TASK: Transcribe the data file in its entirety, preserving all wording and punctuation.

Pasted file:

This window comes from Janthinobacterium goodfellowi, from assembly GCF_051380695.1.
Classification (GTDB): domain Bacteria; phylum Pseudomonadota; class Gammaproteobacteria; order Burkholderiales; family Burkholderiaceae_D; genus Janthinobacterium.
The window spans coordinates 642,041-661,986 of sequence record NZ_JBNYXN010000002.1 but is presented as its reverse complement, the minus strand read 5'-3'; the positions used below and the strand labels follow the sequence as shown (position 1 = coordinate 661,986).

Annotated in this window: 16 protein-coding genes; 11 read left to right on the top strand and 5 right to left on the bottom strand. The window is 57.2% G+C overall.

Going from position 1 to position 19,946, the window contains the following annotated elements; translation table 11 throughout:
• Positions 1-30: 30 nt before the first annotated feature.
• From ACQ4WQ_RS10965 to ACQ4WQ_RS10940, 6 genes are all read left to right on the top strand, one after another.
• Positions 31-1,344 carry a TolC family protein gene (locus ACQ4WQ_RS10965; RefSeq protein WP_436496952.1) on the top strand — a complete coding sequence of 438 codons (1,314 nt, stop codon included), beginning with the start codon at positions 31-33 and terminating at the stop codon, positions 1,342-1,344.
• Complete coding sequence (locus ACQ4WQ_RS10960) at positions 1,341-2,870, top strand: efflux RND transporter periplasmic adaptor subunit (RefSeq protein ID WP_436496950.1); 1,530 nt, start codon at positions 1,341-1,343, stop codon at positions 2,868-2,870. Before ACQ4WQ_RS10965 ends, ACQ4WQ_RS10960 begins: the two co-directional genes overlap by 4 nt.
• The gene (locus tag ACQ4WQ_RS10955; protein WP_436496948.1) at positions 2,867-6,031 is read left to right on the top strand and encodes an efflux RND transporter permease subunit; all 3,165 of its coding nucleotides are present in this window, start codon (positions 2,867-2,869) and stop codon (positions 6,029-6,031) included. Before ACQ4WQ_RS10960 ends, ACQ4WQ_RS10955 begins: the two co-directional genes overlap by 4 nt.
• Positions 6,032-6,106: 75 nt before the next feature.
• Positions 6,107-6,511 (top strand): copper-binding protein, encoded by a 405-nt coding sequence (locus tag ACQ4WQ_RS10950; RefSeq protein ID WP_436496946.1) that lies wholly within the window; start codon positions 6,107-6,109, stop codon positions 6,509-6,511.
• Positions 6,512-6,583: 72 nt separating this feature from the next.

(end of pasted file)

This window comes from Janthinobacterium goodfellowi, from assembly GCF_051380695.1.
Classification (GTDB): domain Bacteria; phylum Pseudomonadota; class Gammaproteobacteria; order Burkholderiales; family Burkholderiaceae_D; genus Janthinobacterium.
The window spans coordinates 642,041-661,986 of sequence record NZ_JBNYXN010000002.1 but is presented as its reverse complement, the minus strand read 5'-3'; the positions used below and the strand labels follow the sequence as shown (position 1 = coordinate 661,986).

Annotated in this window: 16 protein-coding genes; 11 read left to right on the top strand and 5 right to left on the bottom strand. The window is 57.2% G+C overall.

Going from position 1 to position 19,946, the window contains the following annotated elements; translation table 11 throughout:
• Positions 1-30: 30 nt before the first annotated feature.
• From ACQ4WQ_RS10965 to ACQ4WQ_RS10940, 6 genes are all read left to right on the top strand, one after another.
• Positions 31-1,344 carry a TolC family protein gene (locus ACQ4WQ_RS10965; RefSeq protein WP_436496952.1) on the top strand — a complete coding sequence of 438 codons (1,314 nt, stop codon included), beginning with the start codon at positions 31-33 and terminating at the stop codon, positions 1,342-1,344.
• Complete coding sequence (locus ACQ4WQ_RS10960) at positions 1,341-2,870, top strand: efflux RND transporter periplasmic adaptor subunit (RefSeq protein ID WP_436496950.1); 1,530 nt, start codon at positions 1,341-1,343, stop codon at positions 2,868-2,870. Before ACQ4WQ_RS10965 ends, ACQ4WQ_RS10960 begins: the two co-directional genes overlap by 4 nt.
• The gene (locus tag ACQ4WQ_RS10955; protein WP_436496948.1) at positions 2,867-6,031 is read left to right on the top strand and encodes an efflux RND transporter permease subunit; all 3,165 of its coding nucleotides are present in this window, start codon (positions 2,867-2,869) and stop codon (positions 6,029-6,031) included. Before ACQ4WQ_RS10960 ends, ACQ4WQ_RS10955 begins: the two co-directional genes overlap by 4 nt.
• Positions 6,032-6,106: 75 nt before the next feature.
• Positions 6,107-6,511 (top strand): copper-binding protein, encoded by a 405-nt coding sequence (locus tag ACQ4WQ_RS10950; RefSeq protein ID WP_436496946.1) that lies wholly within the window; start codon positions 6,107-6,109, stop codon positions 6,509-6,511.
• Positions 6,512-6,583: 72 nt separating this feature from the next.